Step 5: Broad-scale Implementation
Always remember that the future comes one day at a time.
When a pilot has demonstrated that a behavioral change can be brought about cost-effectively, it is time to broadly implement the strategy. Prior to broad-scale implementation, collect baseline information regarding the present level of engagement in the behavior to be promoted. Where possible, use actual observations of behavior or reliable records (e.g., water meter readings) rather than self-reports to establish this baseline. Once you have implemented your program, begin to collect data to ascertain its impact. Keep in mind that you will want to conduct these evaluations at different time intervals in order to assess whether your behavioral change strategy is having a long-term impact. It is common with repetitive behavioral changes, such as recycling, for engagement in the behavior to trail off. Ongoing evaluation will allow you to detect these changes and implement programs to counter them.
In implementing the strategy broadly, advertising and local media can be used to create additional awareness that would have been undesirable during the pilot. In implementing an initiative throughout a community, limited advertising resources can be leveraged by creating public awareness through hosting media events to both launch the campaign and provide feedback on its success.
How would the Buy-Recycled campaign, introduced in the two previous chapters, be evaluated were it to be implemented broadly? A random selection of participating retailers would be chosen to participate in the evaluation. Baseline data from the electronic inventories of these stores would be obtained and then compared to changes that occurred in the purchase of the recycled-content products following the launch of the campaign. To provide an overall picture of the impact this campaign had upon the purchase of these products, the average increase in the purchase of these products across all product categories and evaluation stores would be determined. This information not only serves as a critical test of the success of the initiative, but serves two other important functions. First, it is important to provide the individuals who shop at these stores with feedback regarding the impact that purchases have upon the environment. In other words, an element of a successful community-based social marketing strategy is providing feedback that reinforces changes that people have made. The media will often provide you with a cost-effective way of getting this information back to consumers, though other possibilities exist. One vivid and ongoing form of feedback is to provide shoppers in each retail store with a yardstick of their efforts. By setting up a display in which the percentage increase in the purchase of these products is updated on a regular basis, shoppers can be provided with an ongoing source of feedback and encouragement (the use of this form of feedback can also help to further establish a social norm regarding the purchase of recycled-content products). Second, program evaluation provides evidence of concrete results, which will assist you in convincing funding agencies that your campaign deserves continued support.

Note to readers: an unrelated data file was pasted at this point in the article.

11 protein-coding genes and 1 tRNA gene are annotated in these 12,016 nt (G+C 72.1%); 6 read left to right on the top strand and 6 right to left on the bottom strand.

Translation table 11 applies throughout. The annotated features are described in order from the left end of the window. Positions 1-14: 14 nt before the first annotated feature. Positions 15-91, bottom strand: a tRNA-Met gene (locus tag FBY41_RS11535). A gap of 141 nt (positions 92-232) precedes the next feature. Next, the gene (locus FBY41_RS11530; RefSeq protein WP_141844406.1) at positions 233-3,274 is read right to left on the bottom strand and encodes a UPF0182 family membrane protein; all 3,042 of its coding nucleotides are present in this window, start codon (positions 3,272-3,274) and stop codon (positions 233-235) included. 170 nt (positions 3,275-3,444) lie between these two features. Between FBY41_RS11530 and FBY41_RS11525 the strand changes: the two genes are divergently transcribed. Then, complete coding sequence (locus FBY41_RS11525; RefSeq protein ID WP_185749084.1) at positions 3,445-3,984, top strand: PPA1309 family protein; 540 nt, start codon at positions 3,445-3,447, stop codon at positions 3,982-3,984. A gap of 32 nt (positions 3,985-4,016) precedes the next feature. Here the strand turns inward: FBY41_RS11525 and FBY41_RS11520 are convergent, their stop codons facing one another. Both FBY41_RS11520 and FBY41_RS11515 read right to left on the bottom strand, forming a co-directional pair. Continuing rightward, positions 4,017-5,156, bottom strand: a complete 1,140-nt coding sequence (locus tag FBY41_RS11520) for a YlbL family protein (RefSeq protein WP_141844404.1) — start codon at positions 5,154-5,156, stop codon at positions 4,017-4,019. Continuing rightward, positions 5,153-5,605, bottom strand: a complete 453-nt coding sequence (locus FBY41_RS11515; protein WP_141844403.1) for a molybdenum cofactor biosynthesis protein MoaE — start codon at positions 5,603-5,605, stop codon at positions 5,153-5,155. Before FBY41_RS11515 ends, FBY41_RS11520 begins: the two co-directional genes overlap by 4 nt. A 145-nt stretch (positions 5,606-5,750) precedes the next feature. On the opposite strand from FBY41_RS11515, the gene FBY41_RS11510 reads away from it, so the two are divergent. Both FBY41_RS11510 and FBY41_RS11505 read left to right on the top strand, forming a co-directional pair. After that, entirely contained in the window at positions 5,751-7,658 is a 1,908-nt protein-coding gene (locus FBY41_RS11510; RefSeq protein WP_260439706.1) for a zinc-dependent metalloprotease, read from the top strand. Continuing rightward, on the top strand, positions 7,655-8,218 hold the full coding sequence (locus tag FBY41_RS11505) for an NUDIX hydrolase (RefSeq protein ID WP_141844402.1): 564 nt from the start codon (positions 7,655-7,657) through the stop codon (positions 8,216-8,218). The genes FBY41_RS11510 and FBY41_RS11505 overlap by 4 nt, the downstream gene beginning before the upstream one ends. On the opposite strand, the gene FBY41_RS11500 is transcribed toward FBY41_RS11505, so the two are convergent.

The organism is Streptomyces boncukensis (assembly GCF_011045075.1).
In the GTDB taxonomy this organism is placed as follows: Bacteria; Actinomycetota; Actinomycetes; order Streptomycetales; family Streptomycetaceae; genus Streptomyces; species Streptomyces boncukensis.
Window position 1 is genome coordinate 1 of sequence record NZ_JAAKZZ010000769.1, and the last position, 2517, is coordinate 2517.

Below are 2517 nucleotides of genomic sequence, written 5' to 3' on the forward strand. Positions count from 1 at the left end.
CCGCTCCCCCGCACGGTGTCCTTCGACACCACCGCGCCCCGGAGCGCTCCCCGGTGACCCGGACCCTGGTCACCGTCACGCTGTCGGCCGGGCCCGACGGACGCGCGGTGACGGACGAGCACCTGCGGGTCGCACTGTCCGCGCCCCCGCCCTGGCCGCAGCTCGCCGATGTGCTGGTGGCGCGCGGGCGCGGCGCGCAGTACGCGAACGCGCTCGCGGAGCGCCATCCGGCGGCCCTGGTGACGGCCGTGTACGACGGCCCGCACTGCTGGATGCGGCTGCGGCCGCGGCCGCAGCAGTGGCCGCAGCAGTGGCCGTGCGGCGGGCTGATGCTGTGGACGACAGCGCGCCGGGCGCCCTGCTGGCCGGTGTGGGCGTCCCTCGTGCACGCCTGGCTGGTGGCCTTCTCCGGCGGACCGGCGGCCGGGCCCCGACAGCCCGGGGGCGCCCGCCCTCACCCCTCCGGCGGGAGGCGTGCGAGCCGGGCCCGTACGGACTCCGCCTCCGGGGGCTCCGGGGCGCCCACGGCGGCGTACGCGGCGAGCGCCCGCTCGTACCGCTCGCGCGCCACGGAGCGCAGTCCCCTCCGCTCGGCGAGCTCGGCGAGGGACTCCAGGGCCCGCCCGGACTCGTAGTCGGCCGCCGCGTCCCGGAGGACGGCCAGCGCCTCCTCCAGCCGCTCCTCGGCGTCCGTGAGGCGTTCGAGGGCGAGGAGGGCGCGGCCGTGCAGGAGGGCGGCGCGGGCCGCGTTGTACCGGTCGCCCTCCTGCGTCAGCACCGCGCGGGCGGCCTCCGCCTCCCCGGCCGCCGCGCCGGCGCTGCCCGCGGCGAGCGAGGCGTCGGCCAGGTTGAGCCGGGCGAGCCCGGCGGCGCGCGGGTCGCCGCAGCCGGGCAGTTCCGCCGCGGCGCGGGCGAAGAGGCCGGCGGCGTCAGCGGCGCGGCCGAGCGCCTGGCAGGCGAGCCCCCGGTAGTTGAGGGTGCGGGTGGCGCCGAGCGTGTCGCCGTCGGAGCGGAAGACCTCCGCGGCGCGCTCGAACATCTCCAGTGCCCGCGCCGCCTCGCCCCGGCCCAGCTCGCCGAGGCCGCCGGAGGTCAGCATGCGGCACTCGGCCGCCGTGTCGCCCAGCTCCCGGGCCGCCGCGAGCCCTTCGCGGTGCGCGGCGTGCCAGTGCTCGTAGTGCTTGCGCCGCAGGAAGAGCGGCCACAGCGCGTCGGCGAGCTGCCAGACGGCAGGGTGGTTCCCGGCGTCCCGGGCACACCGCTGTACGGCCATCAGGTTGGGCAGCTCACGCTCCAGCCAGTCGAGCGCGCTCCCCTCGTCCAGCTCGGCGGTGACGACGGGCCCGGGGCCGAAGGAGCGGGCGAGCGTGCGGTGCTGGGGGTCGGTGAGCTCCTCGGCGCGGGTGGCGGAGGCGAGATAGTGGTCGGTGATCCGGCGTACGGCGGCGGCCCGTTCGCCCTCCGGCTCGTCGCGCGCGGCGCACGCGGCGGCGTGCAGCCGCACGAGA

Guidelines for Selecting Consultants
You may wish to contract out the design, implementation and evaluation of your program. Here are some suggestions to increase the likelihood that you ultimately choose a firm with the necessary skills to use community-based social marketing. In the request for proposals, ask that submissions:
- be based upon community-based social marketing methods;
- specify how behaviors will be selected;
- specify how barriers and benefits will be identified;
- clarify what behavior change tools might be used (e.g., commitment, prompts, norms, social diffusion, etc.);
- indicate how the strategy will be piloted;
- specify how the program will be evaluated once implemented throughout the community;
- provide evidence of competence in survey design, program evaluation and data analysis (at least one member of the research team should have graduate level training in research methods and statistics); and
- provide evidence of familiarity with designing and implementing community-based social marketing strategies.
The Final Report: Getting the Word Out
After conducting a literature review; observations; focus groups; writing, conducting and analyzing a survey; devising a strategy; scrutinizing it with focus groups and a stakeholder committee; piloting the strategy; revising the strategy; implementing it throughout the community; and evaluating it, you should be finished, right? Wrong. Community-based social marketing is an emerging field that holds great promise for moving us toward a sustainable future. Take the time to write up a final report and make sure that people know about it via the discussion forums on our website. Whether your community-based social marketing strategy was successful or not, others need to learn from your efforts.